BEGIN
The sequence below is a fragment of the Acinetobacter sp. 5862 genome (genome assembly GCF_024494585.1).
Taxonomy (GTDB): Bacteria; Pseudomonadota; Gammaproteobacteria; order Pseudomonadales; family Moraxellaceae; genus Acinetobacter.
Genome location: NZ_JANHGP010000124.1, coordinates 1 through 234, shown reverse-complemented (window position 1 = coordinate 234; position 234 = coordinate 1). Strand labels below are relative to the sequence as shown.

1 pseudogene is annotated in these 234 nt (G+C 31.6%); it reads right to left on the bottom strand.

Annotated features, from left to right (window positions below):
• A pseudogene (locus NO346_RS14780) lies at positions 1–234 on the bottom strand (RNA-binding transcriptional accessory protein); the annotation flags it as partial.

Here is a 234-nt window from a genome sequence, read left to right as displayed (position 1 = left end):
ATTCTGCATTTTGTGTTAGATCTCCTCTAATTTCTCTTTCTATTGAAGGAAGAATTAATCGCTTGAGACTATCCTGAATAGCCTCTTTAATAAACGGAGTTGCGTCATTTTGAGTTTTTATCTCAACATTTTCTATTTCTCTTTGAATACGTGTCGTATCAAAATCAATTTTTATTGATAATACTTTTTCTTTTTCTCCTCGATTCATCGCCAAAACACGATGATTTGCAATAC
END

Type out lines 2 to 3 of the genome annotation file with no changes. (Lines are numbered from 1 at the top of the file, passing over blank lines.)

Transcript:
Taxonomy (GTDB): Bacteria; Pseudomonadota; Gammaproteobacteria; order Pseudomonadales; family Moraxellaceae; genus Acinetobacter.
Genome location: NZ_JANHGP010000124.1, coordinates 1 through 234, shown reverse-complemented (window position 1 = coordinate 234; position 234 = coordinate 1). Strand labels below are relative to the sequence as shown.